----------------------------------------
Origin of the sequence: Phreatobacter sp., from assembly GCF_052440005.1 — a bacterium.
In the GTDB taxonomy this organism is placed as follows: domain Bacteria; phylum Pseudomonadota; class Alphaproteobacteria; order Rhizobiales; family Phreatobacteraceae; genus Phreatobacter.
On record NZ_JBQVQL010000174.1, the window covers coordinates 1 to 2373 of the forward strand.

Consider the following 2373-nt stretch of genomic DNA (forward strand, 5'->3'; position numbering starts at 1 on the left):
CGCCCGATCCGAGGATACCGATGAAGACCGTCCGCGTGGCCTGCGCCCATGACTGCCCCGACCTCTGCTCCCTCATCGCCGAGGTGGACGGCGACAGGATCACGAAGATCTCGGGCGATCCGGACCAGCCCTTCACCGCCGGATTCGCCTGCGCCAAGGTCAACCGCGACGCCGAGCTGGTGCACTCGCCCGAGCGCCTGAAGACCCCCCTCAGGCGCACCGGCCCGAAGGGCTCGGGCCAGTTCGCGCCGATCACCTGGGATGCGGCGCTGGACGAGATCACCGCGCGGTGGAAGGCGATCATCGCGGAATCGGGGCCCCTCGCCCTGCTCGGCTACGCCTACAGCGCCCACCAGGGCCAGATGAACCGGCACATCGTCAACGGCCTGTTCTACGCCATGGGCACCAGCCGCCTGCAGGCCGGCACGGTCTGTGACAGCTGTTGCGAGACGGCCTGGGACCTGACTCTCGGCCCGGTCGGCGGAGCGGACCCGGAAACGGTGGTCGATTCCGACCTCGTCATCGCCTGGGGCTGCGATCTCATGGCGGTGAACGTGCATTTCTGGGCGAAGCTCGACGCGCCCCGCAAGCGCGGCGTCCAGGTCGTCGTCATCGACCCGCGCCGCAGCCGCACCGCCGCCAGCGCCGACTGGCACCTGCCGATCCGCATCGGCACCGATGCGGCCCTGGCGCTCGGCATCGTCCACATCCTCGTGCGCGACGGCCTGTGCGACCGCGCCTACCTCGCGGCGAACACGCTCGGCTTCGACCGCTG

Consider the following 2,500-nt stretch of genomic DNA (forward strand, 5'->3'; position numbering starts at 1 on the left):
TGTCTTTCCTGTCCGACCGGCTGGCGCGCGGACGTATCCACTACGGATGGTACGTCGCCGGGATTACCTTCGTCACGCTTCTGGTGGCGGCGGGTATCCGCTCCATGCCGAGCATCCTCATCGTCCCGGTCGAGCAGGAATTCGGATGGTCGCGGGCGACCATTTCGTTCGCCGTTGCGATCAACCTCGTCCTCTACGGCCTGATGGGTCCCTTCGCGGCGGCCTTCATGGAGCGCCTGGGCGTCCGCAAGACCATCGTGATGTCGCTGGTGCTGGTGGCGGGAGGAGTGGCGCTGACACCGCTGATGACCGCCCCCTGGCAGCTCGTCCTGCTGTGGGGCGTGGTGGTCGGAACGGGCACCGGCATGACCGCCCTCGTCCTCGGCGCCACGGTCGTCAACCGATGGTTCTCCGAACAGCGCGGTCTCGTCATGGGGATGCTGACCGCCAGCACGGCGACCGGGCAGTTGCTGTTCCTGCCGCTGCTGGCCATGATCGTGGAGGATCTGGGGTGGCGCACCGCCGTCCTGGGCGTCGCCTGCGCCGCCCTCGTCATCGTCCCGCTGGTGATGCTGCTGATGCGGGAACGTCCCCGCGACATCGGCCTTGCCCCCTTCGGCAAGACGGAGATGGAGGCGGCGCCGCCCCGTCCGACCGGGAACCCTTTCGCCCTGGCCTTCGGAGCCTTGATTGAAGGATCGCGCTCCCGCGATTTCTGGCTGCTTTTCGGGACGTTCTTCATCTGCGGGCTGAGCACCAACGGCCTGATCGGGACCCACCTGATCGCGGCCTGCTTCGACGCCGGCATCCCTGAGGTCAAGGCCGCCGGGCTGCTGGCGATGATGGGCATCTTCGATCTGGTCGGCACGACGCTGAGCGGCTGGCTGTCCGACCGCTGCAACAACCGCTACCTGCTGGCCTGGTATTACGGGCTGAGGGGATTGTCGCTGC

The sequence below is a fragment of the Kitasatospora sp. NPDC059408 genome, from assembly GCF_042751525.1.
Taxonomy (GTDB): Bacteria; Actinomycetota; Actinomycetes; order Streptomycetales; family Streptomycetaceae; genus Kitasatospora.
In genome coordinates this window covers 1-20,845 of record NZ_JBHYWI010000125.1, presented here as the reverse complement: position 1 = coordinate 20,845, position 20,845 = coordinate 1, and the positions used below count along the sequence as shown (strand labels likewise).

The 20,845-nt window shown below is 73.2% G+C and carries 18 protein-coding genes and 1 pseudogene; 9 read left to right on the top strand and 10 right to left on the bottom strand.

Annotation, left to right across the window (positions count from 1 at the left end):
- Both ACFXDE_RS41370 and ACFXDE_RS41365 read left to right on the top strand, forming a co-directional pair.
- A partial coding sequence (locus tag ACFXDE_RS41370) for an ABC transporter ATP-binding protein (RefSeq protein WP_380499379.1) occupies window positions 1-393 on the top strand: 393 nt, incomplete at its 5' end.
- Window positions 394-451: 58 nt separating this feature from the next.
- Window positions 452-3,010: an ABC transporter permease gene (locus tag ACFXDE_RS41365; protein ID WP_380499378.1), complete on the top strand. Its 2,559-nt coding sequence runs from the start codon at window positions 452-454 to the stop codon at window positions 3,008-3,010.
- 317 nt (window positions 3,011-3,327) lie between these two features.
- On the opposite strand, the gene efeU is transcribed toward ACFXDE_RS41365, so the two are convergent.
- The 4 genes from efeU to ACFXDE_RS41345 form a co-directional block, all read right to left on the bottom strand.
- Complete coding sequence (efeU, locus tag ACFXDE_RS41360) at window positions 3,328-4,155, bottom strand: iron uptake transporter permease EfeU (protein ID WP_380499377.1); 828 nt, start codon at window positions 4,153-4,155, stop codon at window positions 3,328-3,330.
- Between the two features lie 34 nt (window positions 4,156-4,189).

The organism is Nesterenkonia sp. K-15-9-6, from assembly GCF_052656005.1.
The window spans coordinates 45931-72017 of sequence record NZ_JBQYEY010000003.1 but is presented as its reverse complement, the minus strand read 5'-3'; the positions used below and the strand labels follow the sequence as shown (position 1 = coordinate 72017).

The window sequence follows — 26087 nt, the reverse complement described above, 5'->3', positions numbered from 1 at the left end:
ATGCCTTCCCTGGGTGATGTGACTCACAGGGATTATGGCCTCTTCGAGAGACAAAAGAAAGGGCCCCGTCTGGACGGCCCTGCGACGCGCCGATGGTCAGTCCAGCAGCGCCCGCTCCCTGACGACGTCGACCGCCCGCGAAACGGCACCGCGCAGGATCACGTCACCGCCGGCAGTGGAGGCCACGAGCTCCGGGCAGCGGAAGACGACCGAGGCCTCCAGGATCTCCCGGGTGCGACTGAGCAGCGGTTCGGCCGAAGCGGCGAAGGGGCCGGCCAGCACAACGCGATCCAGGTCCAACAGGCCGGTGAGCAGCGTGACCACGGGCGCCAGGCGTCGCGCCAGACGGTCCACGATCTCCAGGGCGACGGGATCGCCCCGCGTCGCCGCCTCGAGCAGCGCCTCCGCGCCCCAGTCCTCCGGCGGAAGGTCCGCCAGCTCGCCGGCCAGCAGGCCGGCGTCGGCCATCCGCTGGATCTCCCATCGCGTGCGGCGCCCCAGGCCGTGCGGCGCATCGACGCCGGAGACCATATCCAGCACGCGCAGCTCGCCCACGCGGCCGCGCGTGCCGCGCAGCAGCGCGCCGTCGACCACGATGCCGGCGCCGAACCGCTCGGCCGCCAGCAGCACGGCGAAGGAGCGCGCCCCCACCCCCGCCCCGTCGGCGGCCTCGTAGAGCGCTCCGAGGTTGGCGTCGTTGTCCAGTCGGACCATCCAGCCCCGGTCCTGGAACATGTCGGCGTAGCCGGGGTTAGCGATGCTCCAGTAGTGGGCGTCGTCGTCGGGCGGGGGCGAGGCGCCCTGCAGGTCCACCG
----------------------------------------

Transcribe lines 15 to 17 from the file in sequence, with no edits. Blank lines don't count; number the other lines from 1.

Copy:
- Window positions 394-451: 58 nt separating this feature from the next.
- Window positions 452-3,010: an ABC transporter permease gene (locus tag ACFXDE_RS41365; protein ID WP_380499378.1), complete on the top strand. Its 2,559-nt coding sequence runs from the start codon at window positions 452-454 to the stop codon at window positions 3,008-3,010.
- 317 nt (window positions 3,011-3,327) lie between these two features.